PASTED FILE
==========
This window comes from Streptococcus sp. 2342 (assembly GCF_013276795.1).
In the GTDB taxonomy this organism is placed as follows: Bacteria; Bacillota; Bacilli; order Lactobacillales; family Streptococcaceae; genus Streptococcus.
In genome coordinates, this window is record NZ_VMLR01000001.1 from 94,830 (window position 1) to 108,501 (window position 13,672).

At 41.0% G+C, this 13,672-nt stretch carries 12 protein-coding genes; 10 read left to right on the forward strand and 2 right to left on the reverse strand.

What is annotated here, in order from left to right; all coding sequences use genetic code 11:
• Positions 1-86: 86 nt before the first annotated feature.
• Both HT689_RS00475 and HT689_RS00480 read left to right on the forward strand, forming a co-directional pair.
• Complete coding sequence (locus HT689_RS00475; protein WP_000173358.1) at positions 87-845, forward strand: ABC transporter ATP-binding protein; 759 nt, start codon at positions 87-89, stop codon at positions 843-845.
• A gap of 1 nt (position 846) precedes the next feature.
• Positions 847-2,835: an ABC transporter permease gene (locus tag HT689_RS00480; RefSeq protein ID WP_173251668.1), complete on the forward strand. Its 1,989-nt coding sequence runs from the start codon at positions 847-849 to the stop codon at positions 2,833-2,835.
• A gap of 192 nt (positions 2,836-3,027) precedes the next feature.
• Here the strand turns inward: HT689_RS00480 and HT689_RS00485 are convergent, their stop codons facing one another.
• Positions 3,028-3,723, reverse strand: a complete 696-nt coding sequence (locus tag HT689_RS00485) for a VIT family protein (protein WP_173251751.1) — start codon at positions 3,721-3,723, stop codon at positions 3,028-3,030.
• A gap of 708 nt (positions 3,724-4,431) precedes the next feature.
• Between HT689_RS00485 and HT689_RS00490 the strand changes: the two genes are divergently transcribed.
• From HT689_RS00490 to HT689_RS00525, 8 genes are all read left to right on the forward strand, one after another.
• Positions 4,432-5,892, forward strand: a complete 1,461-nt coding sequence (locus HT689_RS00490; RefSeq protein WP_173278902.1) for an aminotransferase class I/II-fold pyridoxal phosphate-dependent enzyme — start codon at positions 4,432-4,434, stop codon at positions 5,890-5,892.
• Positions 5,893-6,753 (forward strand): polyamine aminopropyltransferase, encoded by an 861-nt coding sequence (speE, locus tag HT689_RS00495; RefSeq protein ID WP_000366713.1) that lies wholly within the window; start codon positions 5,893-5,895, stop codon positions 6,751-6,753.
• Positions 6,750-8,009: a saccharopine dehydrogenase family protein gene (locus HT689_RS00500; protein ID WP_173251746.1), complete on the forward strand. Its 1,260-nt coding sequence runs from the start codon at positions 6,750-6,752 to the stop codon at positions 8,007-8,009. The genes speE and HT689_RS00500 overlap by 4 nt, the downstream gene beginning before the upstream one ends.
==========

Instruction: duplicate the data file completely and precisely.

This window comes from Streptococcus sp. 2342 (assembly GCF_013276795.1).
In the GTDB taxonomy this organism is placed as follows: Bacteria; Bacillota; Bacilli; order Lactobacillales; family Streptococcaceae; genus Streptococcus.
In genome coordinates, this window is record NZ_VMLR01000001.1 from 94,830 (window position 1) to 108,501 (window position 13,672).

At 41.0% G+C, this 13,672-nt stretch carries 12 protein-coding genes; 10 read left to right on the forward strand and 2 right to left on the reverse strand.

What is annotated here, in order from left to right; all coding sequences use genetic code 11:
• Positions 1-86: 86 nt before the first annotated feature.
• Both HT689_RS00475 and HT689_RS00480 read left to right on the forward strand, forming a co-directional pair.
• Complete coding sequence (locus HT689_RS00475; protein WP_000173358.1) at positions 87-845, forward strand: ABC transporter ATP-binding protein; 759 nt, start codon at positions 87-89, stop codon at positions 843-845.
• A gap of 1 nt (position 846) precedes the next feature.
• Positions 847-2,835: an ABC transporter permease gene (locus tag HT689_RS00480; RefSeq protein ID WP_173251668.1), complete on the forward strand. Its 1,989-nt coding sequence runs from the start codon at positions 847-849 to the stop codon at positions 2,833-2,835.
• A gap of 192 nt (positions 2,836-3,027) precedes the next feature.
• Here the strand turns inward: HT689_RS00480 and HT689_RS00485 are convergent, their stop codons facing one another.
• Positions 3,028-3,723, reverse strand: a complete 696-nt coding sequence (locus tag HT689_RS00485) for a VIT family protein (protein WP_173251751.1) — start codon at positions 3,721-3,723, stop codon at positions 3,028-3,030.
• A gap of 708 nt (positions 3,724-4,431) precedes the next feature.
• Between HT689_RS00485 and HT689_RS00490 the strand changes: the two genes are divergently transcribed.
• From HT689_RS00490 to HT689_RS00525, 8 genes are all read left to right on the forward strand, one after another.
• Positions 4,432-5,892, forward strand: a complete 1,461-nt coding sequence (locus HT689_RS00490; RefSeq protein WP_173278902.1) for an aminotransferase class I/II-fold pyridoxal phosphate-dependent enzyme — start codon at positions 4,432-4,434, stop codon at positions 5,890-5,892.
• Positions 5,893-6,753 (forward strand): polyamine aminopropyltransferase, encoded by an 861-nt coding sequence (speE, locus tag HT689_RS00495; RefSeq protein ID WP_000366713.1) that lies wholly within the window; start codon positions 5,893-5,895, stop codon positions 6,751-6,753.
• Positions 6,750-8,009: a saccharopine dehydrogenase family protein gene (locus HT689_RS00500; protein ID WP_173251746.1), complete on the forward strand. Its 1,260-nt coding sequence runs from the start codon at positions 6,750-6,752 to the stop codon at positions 8,007-8,009. The genes speE and HT689_RS00500 overlap by 4 nt, the downstream gene beginning before the upstream one ends.